I love the VS2 clarity grades when it comes to purchasing diamonds. Why? Put simply, VS2 diamonds are a safe purchase in terms of clarity and offer you good value for money.
It’s like the Goldilocks zone where inclusions don’t get seen and they don’t come with a hefty price tag like their IF or VVS counterparts.
Don’t get me wrong here; I am not saying that you can’t get beautiful eye clean stones in the SI1 or SI2 clarity grades. Choosing a VS2 diamond is like taking a shortcut for a peace of mind since it would automatically weed out the majority of non-eyeclean stones.
It is a clarity rating where minor inclusions are somewhat easy to be detected by a trained personnel under 10X magnification. Without using any magnification aids, you shouldn’t be able to see any flaws or inclusions with your naked eye.
Quite a number of factors go into deciding which clarity grade a diamond falls into. In essence, it boils down to how easily the inclusions can be spotted. Generally speaking, the inclusions found in VS2 stones are generally bigger or in larger quantities than those found in VS1 diamonds.
The location of the flaw also plays a role in the grading process. For example, a cloud inclusion found at dead-center is much more noticeable than one that is closer to the edge or buried deep in the body of the diamond.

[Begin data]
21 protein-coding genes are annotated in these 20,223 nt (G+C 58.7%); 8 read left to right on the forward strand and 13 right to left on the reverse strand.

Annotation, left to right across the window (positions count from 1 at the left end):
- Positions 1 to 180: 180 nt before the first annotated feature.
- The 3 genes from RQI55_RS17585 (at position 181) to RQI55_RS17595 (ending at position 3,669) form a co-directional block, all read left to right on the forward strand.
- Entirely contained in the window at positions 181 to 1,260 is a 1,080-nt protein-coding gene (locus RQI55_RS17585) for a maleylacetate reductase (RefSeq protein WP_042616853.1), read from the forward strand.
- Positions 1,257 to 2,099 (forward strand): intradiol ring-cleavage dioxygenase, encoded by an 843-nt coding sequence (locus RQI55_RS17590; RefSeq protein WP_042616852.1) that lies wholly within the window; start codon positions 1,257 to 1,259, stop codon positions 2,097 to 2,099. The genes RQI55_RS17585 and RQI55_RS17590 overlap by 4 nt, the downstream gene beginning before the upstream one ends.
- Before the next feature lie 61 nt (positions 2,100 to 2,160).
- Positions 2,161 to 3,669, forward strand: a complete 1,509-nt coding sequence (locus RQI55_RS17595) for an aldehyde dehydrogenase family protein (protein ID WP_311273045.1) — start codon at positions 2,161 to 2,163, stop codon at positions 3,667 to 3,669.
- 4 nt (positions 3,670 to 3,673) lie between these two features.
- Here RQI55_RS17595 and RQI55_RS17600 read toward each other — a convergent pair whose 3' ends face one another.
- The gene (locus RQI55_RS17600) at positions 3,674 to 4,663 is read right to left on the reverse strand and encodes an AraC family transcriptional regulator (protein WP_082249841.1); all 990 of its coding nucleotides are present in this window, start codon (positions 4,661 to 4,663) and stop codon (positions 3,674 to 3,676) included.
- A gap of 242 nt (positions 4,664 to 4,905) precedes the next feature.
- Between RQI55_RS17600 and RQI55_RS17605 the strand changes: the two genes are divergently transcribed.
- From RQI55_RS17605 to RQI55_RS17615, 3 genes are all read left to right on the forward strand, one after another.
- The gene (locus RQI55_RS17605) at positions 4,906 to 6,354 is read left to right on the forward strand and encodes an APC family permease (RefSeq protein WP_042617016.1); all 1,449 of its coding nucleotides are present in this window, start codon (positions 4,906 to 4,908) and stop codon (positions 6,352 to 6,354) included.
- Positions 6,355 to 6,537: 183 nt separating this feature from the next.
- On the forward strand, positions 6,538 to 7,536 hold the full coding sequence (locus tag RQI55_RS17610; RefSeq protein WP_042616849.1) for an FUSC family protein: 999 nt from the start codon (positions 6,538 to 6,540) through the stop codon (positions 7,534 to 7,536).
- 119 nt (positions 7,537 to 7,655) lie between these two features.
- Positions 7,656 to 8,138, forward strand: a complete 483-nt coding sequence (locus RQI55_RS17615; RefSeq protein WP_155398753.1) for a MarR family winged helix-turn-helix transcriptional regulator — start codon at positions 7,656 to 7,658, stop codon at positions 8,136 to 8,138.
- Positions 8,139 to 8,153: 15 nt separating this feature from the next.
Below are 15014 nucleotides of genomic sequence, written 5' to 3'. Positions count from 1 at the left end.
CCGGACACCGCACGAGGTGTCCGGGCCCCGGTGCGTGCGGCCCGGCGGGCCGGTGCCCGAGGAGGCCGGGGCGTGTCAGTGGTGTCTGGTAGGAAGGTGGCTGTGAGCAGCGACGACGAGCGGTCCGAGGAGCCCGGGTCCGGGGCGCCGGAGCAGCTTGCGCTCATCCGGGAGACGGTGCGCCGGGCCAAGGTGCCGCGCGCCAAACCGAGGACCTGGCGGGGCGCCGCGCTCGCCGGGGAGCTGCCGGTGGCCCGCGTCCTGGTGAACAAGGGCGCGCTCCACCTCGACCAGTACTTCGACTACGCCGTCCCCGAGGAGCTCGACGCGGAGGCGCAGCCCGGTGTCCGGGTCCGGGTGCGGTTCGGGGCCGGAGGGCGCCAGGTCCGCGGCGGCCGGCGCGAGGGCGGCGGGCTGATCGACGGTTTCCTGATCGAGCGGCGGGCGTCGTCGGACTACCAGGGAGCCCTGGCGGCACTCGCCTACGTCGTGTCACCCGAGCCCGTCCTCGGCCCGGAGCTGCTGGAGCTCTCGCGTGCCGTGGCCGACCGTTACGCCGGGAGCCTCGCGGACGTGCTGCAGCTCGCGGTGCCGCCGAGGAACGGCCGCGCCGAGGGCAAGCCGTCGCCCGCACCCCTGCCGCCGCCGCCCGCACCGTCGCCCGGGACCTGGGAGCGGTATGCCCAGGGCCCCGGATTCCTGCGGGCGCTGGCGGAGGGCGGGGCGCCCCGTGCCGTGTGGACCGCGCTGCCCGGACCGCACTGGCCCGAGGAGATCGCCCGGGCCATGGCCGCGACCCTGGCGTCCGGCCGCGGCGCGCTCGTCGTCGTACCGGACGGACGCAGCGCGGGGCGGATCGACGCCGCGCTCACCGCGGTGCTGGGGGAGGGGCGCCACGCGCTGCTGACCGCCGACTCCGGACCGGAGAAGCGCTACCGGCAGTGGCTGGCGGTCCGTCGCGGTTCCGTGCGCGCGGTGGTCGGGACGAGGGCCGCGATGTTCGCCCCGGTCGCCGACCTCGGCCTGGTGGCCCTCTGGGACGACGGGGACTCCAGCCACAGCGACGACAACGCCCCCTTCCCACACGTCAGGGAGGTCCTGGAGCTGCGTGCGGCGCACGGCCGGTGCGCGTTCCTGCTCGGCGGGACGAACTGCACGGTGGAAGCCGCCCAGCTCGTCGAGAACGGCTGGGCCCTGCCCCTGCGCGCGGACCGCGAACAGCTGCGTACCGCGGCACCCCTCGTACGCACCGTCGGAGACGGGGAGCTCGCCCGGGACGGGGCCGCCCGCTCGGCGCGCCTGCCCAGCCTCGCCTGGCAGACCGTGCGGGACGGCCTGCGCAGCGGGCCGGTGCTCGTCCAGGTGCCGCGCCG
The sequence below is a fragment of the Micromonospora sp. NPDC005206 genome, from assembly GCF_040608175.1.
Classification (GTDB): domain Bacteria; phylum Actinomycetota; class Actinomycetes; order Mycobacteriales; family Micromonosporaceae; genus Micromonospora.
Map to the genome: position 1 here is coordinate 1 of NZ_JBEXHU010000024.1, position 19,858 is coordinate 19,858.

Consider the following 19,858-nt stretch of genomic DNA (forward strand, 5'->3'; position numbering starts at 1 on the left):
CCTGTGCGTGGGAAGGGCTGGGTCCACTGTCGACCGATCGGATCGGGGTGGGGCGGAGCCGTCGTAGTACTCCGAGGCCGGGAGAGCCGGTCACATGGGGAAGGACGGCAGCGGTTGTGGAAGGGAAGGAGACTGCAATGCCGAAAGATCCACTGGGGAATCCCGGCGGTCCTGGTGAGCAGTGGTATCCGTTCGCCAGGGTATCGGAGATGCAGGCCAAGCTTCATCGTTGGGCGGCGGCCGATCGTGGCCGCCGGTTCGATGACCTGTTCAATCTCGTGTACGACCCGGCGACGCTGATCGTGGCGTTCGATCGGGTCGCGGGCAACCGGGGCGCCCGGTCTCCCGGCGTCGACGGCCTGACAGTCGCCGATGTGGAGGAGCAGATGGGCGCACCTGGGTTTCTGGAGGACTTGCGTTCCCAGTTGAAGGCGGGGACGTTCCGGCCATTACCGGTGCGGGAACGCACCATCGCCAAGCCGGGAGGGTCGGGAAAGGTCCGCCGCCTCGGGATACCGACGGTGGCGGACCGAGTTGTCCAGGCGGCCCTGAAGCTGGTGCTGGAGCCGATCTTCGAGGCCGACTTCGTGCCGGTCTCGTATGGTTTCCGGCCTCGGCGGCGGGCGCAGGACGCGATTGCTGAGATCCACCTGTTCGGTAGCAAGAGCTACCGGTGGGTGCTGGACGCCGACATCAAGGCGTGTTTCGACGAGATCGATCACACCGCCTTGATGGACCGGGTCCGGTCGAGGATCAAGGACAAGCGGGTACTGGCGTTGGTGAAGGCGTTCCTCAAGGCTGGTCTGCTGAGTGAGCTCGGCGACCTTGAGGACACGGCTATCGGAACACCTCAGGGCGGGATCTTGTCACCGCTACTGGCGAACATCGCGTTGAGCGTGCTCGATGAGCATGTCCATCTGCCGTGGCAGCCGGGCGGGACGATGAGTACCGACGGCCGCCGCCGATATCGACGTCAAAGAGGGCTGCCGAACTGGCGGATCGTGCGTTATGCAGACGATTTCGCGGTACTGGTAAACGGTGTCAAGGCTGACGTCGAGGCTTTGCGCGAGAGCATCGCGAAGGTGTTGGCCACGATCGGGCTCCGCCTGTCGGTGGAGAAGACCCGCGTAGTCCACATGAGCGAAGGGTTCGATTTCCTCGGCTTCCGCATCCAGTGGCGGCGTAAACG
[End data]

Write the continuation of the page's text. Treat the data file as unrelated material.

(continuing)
While VS2 diamonds are usually eye clean, there do exist some outliers especially when it comes to larger sized diamonds. Most of the times, these outliers had barely made it past the SI1 grade and may have inclusions are visible to the naked eye. This is why I always stress the importance of magnified photographs/videos and never buying blind.
Inclusion plot from GIA report shows a concentration of clouds in the same vicinity.
As you can see above, an eye clean diamond isn’t always guaranteed. Having an eye clean diamond is largely dependent on a few factors: color of the inclusions, cut quality (better light performance helps conceal imperfections) as well as the nature of the flaws.
Here’s another questionable example of a princess cut graded with Very Slightly included clarity. This inclusion may be visible to your naked eye depending on the type of lighting conditions you are in and also your eye’s orientation to the diamond.
Princess cut with dark crystal inclusions under table facet
With step cuts, it is always prudent to check the diamond with a loupe before you make any purchase. This asscher cut is an example of a stone that you want to avoid.
Under the table facet, it is wise to avoid having dark crystal inclusions there.
At this point in time, if you are worried about buying a diamond in the VS clarity grade, don’t be. What I had shown you so far are “exceptions” we don’t normally see. The sole purpose of showing these examples is to highlight the need for better awareness and verification of details. The fact is, the majority of VS2 diamonds will look like the examples listed below.